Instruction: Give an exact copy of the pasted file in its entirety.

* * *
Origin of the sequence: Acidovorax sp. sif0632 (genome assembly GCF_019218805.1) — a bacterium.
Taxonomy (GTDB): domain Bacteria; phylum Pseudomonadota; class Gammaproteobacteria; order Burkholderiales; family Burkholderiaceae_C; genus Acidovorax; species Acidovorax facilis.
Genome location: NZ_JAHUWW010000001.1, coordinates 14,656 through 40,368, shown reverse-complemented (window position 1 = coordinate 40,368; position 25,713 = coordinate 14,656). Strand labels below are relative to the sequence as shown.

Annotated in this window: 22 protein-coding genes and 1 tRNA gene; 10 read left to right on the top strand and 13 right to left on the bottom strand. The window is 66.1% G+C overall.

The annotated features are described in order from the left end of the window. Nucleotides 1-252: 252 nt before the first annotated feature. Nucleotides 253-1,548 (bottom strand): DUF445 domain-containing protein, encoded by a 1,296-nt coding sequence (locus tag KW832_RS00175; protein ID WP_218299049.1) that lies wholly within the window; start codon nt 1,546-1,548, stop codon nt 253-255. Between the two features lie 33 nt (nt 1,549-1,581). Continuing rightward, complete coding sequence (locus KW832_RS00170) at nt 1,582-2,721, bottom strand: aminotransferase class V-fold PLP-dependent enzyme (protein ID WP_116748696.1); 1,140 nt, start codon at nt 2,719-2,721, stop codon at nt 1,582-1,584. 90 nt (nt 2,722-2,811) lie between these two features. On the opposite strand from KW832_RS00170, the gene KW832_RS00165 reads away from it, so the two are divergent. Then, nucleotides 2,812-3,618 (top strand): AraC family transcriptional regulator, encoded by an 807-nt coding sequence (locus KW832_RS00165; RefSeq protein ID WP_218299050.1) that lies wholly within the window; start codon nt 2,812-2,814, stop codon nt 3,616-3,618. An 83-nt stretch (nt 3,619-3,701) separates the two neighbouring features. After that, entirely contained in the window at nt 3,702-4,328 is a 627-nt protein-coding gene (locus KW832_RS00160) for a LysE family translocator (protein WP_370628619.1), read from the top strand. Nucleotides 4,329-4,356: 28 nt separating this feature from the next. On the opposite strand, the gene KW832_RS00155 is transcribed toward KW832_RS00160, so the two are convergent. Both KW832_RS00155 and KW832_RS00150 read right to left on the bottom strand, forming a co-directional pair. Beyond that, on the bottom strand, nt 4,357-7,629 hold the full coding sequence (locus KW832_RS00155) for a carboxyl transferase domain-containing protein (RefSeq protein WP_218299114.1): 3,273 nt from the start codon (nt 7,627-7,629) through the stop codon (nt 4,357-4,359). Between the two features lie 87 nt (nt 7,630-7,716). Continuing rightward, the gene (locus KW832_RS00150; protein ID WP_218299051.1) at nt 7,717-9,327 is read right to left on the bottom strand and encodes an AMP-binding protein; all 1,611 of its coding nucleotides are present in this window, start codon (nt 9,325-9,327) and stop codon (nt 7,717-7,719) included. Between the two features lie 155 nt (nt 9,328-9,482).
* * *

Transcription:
Origin of the sequence: Acidovorax sp. sif0632 (genome assembly GCF_019218805.1) — a bacterium.
Taxonomy (GTDB): domain Bacteria; phylum Pseudomonadota; class Gammaproteobacteria; order Burkholderiales; family Burkholderiaceae_C; genus Acidovorax; species Acidovorax facilis.
Genome location: NZ_JAHUWW010000001.1, coordinates 14,656 through 40,368, shown reverse-complemented (window position 1 = coordinate 40,368; position 25,713 = coordinate 14,656). Strand labels below are relative to the sequence as shown.

Annotated in this window: 22 protein-coding genes and 1 tRNA gene; 10 read left to right on the top strand and 13 right to left on the bottom strand. The window is 66.1% G+C overall.

The annotated features are described in order from the left end of the window. Nucleotides 1-252: 252 nt before the first annotated feature. Nucleotides 253-1,548 (bottom strand): DUF445 domain-containing protein, encoded by a 1,296-nt coding sequence (locus tag KW832_RS00175; protein ID WP_218299049.1) that lies wholly within the window; start codon nt 1,546-1,548, stop codon nt 253-255. Between the two features lie 33 nt (nt 1,549-1,581). Continuing rightward, complete coding sequence (locus KW832_RS00170) at nt 1,582-2,721, bottom strand: aminotransferase class V-fold PLP-dependent enzyme (protein ID WP_116748696.1); 1,140 nt, start codon at nt 2,719-2,721, stop codon at nt 1,582-1,584. 90 nt (nt 2,722-2,811) lie between these two features. On the opposite strand from KW832_RS00170, the gene KW832_RS00165 reads away from it, so the two are divergent. Then, nucleotides 2,812-3,618 (top strand): AraC family transcriptional regulator, encoded by an 807-nt coding sequence (locus KW832_RS00165; RefSeq protein ID WP_218299050.1) that lies wholly within the window; start codon nt 2,812-2,814, stop codon nt 3,616-3,618. An 83-nt stretch (nt 3,619-3,701) separates the two neighbouring features. After that, entirely contained in the window at nt 3,702-4,328 is a 627-nt protein-coding gene (locus KW832_RS00160) for a LysE family translocator (protein WP_370628619.1), read from the top strand. Nucleotides 4,329-4,356: 28 nt separating this feature from the next. On the opposite strand, the gene KW832_RS00155 is transcribed toward KW832_RS00160, so the two are convergent. Both KW832_RS00155 and KW832_RS00150 read right to left on the bottom strand, forming a co-directional pair. Beyond that, on the bottom strand, nt 4,357-7,629 hold the full coding sequence (locus KW832_RS00155) for a carboxyl transferase domain-containing protein (RefSeq protein WP_218299114.1): 3,273 nt from the start codon (nt 7,627-7,629) through the stop codon (nt 4,357-4,359). Between the two features lie 87 nt (nt 7,630-7,716). Continuing rightward, the gene (locus KW832_RS00150; protein ID WP_218299051.1) at nt 7,717-9,327 is read right to left on the bottom strand and encodes an AMP-binding protein; all 1,611 of its coding nucleotides are present in this window, start codon (nt 9,325-9,327) and stop codon (nt 7,717-7,719) included. Between the two features lie 155 nt (nt 9,328-9,482).